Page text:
Much more interesting was the countryside we passed through on the way to the Golden Triangle. We stopped at a cave temple frequented by mischievous monkeys and drove up into the mountains to visit the summer home of the King’s mother. She wanted to influence the lives of the hill tribe people by bringing them needed medical care and supporting agricultural initiatives to wean them out of the opium business. We were humbled by the relative modesty of her Swiss-style chalet, and stunned by the intricacy of her gardens, which included an orchid laboratory, rock garden and hundreds of fountains.

On the way home, our driver’s break neck speed slowed to a crawl as we tried to reach Mae Salong, a Chinese village nestled in the mountains. He yelled for us to get out, and suddenly we were running after the sputtering car. We finally reached a tea plantation, where we gave the car a rest and devised a plan to get the rest of the way to the village (two at a time). Given our troubles, we didn’t get to do much in the town other than taste some local teas (accompanied by fried bamboo worms), but it was a beautiful journey nonetheless.

Sunday, April 6, 2008


From Krabi we also went to Railey beach, an isolated peninsula jutting into the Andaman Sea. Arriving on the eastern shore, you have to climb out of the long tail boat and wade through mud to reach the beach, but your reward is access to one of the coolest places on earth.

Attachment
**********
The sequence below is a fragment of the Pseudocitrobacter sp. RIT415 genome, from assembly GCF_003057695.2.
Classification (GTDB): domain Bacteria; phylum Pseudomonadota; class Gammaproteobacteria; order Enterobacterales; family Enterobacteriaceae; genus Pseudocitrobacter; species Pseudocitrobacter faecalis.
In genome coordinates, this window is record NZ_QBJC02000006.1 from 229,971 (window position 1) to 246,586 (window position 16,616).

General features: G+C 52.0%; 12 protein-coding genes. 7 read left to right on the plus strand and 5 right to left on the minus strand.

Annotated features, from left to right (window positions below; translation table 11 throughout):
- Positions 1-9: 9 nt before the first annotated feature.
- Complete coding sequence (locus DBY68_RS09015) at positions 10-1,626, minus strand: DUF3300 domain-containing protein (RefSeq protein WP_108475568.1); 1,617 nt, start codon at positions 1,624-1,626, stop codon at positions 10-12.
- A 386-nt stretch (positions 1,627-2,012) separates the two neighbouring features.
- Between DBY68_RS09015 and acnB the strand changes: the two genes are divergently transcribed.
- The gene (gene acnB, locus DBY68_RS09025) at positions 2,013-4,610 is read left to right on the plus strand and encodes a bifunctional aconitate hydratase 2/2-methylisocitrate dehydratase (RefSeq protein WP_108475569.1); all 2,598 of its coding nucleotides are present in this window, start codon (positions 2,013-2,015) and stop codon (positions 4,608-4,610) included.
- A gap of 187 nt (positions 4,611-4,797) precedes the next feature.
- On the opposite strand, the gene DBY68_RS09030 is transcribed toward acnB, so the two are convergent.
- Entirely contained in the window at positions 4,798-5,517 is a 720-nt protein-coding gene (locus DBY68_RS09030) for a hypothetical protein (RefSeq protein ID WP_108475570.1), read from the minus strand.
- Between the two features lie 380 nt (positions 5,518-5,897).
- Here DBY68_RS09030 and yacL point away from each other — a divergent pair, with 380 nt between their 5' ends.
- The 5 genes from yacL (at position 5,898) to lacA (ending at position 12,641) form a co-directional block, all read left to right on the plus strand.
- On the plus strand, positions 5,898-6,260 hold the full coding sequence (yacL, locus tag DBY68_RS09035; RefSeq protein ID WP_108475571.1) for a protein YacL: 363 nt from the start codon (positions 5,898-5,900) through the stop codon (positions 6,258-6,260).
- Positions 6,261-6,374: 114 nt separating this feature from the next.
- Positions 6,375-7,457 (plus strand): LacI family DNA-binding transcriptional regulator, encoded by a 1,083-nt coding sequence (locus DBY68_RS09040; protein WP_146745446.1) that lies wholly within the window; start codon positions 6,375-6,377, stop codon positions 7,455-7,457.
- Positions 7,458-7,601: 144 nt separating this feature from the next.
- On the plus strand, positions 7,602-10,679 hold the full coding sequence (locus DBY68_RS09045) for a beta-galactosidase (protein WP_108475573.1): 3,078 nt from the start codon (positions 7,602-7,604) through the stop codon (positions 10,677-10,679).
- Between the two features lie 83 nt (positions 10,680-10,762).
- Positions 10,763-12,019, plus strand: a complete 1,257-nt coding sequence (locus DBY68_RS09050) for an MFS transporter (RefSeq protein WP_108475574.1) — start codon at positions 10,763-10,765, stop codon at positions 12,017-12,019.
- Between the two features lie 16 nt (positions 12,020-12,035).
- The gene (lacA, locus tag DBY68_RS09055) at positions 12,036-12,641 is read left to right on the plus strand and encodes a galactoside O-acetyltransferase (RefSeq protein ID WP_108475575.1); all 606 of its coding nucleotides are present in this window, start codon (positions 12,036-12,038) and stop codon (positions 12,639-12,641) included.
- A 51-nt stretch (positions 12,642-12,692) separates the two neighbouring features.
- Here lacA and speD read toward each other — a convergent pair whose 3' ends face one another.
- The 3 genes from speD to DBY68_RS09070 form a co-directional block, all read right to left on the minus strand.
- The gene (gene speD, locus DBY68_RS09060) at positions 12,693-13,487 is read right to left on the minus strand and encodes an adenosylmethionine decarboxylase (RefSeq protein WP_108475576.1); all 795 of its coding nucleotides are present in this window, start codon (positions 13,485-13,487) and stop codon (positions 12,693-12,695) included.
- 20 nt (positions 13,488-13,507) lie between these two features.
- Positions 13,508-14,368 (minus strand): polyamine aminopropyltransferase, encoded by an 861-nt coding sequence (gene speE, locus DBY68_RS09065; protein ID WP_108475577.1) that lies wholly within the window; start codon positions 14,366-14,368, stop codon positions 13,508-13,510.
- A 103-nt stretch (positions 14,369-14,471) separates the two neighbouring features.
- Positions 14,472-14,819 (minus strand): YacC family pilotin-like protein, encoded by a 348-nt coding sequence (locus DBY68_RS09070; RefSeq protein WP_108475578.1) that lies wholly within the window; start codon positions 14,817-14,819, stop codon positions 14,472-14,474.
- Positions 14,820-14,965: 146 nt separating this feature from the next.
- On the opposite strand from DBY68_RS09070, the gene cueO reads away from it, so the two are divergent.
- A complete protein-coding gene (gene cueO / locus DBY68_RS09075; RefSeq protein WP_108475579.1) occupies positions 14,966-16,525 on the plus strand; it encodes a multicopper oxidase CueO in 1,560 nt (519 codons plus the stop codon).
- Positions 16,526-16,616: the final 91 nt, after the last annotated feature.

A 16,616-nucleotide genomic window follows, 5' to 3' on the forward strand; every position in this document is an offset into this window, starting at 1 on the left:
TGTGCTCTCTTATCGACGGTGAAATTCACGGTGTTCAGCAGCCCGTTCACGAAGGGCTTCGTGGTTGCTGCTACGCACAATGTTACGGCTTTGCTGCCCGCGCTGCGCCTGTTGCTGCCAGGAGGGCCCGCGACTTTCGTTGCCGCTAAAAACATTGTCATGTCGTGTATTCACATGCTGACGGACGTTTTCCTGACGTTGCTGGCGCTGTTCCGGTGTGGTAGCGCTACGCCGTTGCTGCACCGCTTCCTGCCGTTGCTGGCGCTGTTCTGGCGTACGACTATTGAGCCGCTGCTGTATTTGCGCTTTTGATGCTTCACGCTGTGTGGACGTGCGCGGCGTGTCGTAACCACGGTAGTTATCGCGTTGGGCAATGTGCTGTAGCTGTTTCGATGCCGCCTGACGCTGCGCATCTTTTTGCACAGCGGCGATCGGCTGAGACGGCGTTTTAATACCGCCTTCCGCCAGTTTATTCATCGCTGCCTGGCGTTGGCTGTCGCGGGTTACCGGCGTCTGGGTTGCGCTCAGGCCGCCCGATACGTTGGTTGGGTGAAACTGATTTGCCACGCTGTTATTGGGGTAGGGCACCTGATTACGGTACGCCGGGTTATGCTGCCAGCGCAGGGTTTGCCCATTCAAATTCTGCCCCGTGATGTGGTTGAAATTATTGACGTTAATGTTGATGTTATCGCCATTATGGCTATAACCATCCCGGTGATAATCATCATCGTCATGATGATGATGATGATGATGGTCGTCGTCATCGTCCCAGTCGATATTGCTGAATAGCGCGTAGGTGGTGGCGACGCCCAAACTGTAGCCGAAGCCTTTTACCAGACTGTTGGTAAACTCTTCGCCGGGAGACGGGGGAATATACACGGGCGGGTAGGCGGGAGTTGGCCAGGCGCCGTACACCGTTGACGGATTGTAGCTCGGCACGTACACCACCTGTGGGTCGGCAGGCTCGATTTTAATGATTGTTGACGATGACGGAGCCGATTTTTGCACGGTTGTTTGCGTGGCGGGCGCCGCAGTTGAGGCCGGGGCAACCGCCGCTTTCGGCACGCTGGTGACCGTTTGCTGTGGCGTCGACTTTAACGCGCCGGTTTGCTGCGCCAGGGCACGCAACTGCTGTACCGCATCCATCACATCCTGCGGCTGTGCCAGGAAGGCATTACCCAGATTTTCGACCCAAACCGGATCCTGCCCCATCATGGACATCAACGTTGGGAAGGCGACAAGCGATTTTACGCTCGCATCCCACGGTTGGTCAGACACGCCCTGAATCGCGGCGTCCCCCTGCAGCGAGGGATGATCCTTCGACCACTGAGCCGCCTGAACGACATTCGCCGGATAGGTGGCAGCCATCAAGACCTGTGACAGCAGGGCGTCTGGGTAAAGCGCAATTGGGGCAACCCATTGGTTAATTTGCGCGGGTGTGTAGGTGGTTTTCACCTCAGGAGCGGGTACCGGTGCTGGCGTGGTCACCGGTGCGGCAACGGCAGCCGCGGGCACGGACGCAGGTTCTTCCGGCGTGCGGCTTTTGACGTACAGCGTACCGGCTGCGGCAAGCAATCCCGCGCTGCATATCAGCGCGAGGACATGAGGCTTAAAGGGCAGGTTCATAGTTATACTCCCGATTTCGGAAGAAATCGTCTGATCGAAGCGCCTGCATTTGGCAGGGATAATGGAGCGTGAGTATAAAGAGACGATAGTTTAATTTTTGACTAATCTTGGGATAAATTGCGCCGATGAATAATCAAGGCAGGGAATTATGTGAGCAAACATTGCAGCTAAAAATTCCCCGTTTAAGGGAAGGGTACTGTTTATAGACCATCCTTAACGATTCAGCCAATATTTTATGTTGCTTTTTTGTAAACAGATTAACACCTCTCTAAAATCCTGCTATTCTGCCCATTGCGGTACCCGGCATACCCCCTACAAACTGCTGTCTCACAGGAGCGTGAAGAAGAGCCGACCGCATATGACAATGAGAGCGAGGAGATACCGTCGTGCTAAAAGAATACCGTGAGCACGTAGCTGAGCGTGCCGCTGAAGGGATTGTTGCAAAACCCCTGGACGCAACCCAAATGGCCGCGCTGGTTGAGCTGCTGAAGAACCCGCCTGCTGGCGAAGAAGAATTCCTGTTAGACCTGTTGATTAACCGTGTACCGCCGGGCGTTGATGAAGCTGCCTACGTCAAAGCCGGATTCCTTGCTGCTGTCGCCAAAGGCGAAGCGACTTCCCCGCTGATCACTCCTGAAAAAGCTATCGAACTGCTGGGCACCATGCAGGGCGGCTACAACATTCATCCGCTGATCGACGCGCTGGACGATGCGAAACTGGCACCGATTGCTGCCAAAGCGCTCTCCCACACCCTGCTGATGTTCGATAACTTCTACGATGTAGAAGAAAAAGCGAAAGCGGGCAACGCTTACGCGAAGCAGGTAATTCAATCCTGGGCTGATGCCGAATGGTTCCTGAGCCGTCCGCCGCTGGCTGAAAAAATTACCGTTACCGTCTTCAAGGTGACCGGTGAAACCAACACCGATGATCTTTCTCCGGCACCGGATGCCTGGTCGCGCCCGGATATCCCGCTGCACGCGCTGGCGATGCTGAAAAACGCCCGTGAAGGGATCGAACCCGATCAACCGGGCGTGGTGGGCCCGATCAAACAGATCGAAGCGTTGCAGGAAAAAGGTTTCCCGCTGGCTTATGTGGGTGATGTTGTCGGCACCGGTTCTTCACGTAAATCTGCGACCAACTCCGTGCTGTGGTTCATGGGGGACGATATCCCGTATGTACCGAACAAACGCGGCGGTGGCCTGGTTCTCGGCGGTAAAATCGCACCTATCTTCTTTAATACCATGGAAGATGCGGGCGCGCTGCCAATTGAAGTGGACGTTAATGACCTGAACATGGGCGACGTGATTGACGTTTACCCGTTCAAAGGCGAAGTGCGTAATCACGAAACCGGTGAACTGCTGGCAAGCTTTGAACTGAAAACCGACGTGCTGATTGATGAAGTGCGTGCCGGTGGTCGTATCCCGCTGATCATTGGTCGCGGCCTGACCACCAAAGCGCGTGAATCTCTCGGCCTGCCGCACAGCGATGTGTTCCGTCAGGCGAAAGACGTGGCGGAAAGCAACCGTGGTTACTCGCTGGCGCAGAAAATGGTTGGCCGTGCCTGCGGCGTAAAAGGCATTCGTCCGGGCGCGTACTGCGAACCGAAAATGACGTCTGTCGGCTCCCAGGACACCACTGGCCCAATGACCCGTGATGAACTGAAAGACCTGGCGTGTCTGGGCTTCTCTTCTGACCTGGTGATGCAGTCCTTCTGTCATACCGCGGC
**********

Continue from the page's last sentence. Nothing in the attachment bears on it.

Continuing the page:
Railey has three main beaches, the eastern one being the least inviting to most people, but rock climbers would disagree. The sheer cliffs, full of cracks and crevices, provide the perfect challenge for beginners and experts alike. The inspiring views from the top make the vertical scramble in the heat worth all the sweat and pain. This time around we only got to watch, but we will be back some day to take it on ourselves.

Phra Nang beach is the most breathtaking of the three, and undoubtedly one of the most spectacular in the world. The southern end of the beach is cut off by a limestone cliff with massive stalactites reaching down towards the cool blue sea like the fingers of a thirsty man grasping for a drink. There are also hundreds of caves dotting the cliffs, including one that has curiously been filled with thousands of lingam statues. The lingam is a phallic symbol sacred to Buddhists and represents power and fertility.